Pooches Hanging Out On Patios
June 9, 2020
Pets have been a comfort for many during the ongoing pandemic, helping people to feel less isolated.
So dog owners and fans will be happy to know that as restaurants reopen in Ohio after an approximately two-month shutdown, some area establishments are again welcoming pooches to hang out on their patios and decks.
“You have a cocktail, pet some dogs and become human again,” said Mike Juskiw, who is dogless, at the homey Old 97 Cafe bar/eatery in Akron’s Kenmore neighborhood last Wednesday, the first night of the place’s Paws on the Patio for the season.
“I don’t have time for one, but I come down here and play with them,” said Juskiw, an engineer.
Every Wednesday through Sept. 23, your fur baby is welcome on the patio, an oasis dotted with flowers and shrubs nestled behind the Cafe 97 building at 1503 Kenmore Blvd.
This year, the bar — known for its creative cocktails — marks 10 years under the ownership of Debbie Chapman, who has seen to it that the place — once a trolley stop (hence the Old 97 name) — maintains a vintage vibe.
The brick building was a trolley station until 1947, and became a bar decades ago. Chapman purchased the property — with a long mahogany bar in 2008 — and set about adding to the vintage vibe with old and other items, including wood corbels (brackets) and shelves inside, as well as outside on the patio.
Last week, Chapman had her Welsh corgi, Hemingway, with her for the first Paws on the Patio of the season.
While Wednesday is the official night for dogs, she said they are welcome any day.
“We’ve never had a problem,” she said, echoing owners of other area establishments who also feature doggie evenings. “The dogs are on leashes. We put water dishes out and have some treats.”
And this season, Old 97 — and every other bar and restaurant — must follow mandatory rules allowing them to reopen, including following social distancing protocols that call for 6 feet between parties or barriers if that distance cannot be maintained. Servers and bartenders are required to wear masks.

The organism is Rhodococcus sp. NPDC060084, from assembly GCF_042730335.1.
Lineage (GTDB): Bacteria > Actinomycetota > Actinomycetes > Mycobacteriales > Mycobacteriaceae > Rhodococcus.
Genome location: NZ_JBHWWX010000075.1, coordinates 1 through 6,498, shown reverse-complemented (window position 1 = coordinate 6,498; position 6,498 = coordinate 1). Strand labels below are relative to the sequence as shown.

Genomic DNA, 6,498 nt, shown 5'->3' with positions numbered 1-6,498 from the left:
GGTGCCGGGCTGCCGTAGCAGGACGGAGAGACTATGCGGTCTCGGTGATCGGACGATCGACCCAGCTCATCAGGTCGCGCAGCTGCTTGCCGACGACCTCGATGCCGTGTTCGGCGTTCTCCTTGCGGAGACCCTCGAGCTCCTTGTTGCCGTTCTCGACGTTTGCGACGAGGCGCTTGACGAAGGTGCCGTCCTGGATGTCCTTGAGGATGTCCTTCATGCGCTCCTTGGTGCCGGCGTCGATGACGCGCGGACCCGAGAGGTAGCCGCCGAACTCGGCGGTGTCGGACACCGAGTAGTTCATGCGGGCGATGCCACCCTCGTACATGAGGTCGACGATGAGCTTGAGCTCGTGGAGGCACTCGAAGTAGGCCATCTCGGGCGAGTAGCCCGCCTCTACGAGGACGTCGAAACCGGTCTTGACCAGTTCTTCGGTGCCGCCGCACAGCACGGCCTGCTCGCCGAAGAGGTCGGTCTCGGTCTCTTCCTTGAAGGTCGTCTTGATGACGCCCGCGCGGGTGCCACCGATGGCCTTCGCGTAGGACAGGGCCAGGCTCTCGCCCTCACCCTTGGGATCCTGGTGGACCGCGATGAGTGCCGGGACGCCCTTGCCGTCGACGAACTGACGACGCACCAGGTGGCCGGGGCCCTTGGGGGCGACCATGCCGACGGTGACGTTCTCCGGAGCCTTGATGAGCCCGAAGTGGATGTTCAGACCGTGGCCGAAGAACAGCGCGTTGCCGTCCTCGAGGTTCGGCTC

Eating and drinking establishments were allowed to open for outside operations May 15. They could open for indoor dining and drinking May 21. Some eateries plan to reopen later this month.
It should be noted that the Centers for Disease Control recommends that pets do not interact with people outside the household. This is because there is a small risk that people with COVID-19 could spread the virus to animals.
The CDC also says “there is no evidence that the virus can spread to people from the skin, fur or hair of pets.”
D’Agnese’s on White Pond Italian restaurant, 566 White Pond Drive near Interstate 77 in Akron.
Right now, D’Agnese’s Pooches on the Patio is being offered on Tuesdays. That’s because the eatery, while it gets up to speed after the pandemic shutdown, is not open on Mondays, its traditional night for the doggies.
But Pooches on the Patio remains a premier al fresco doggie-dining experience, featuring a special canine menu. Hours are 3-9 p.m. Tuesdays.
This season, D’Agnese’s outdoor dining — in demand by folks not quite ready to eat inside a restaurant — has been expanded. Now, in addition to the tables on the patio, there are several outside the patio area.
This way, there’s space for people who might not be keen on the dogs to eat outside on Tuesdays, noted chef and co-owner Joe Gallagher.
The doggie menu features treats such as lamb and rice and chicken and vegetables.
“We’ll change it up,” so it won’t always be the same, Gallagher said. “I don’t know if the dogs care that much, but the people enjoy it [the different selections for their pets].”
Again, the pooches can enjoy a savory frozen treat, such as a veal demi-glace popsicle.
Gallagher unleashed the dog event soon after the eatery opened in 2010. He had offered a similar event at the former Bisto in Bath Township.
Gallagher and his wife, Rachel, have an English bulldog named Henrietta, who likely wouldn’t do well at Pooches on the Patio, Joe Gallagher said.
Yappy Hour runs from 5 to 8 p.m. Tuesdays in June through September.
A $10 donation to a local nonprofit animal group gets patrons a glass of wine, beer or soda and the chance to win a prize.
The animal rescue organizations are One of a Kind Pets (first Tuesday of each month), Mercy’s Door Pets (second Tuesday), Maggie’s Mission (third Tuesday) and Humane Society of Akron (fourth Tuesday).
Dogs are only allowed outside the winery. State law doesn’t allow dogs — except for service dogs — inside drinking and eating places.
“This is a safe way to go out and have some fun,” said Winery at Wolf Creek manager Kelcie Erbse, noting that these days some people may feel more comfortable outdoors.
The winery has a lot of outdoor space, she said, with a lot of room for customers to spread out.
On a related note, the winery’s annual Goat Derby (a riff on the Kentucky Derby) will be Sept. 5 — when the derby is set to run this year. Closer to that date, the winery will ask people who plan on coming to sign up at the online Eventbrite site. There is no charge for the Goat Derby, but sign-ups are encouraged for planning purposes.
‒ Twisted Olive, 5430 Massillon Road, Green.
The Italian-American eatery next door to Southgate Park (also dog friendly) has resumed its Pups on the Patio, which runs from 4 p.m. to close Monday to Saturday on the lower level patio throughout the summer.
Nichole Cardinale, spokeswoman for Twisted Olive and sister operation Gervasi Vineyard, said dog owners can take a stroll with their pooch at Southgate or the Ariss dog park in Green and then stop by the eatery with their pet.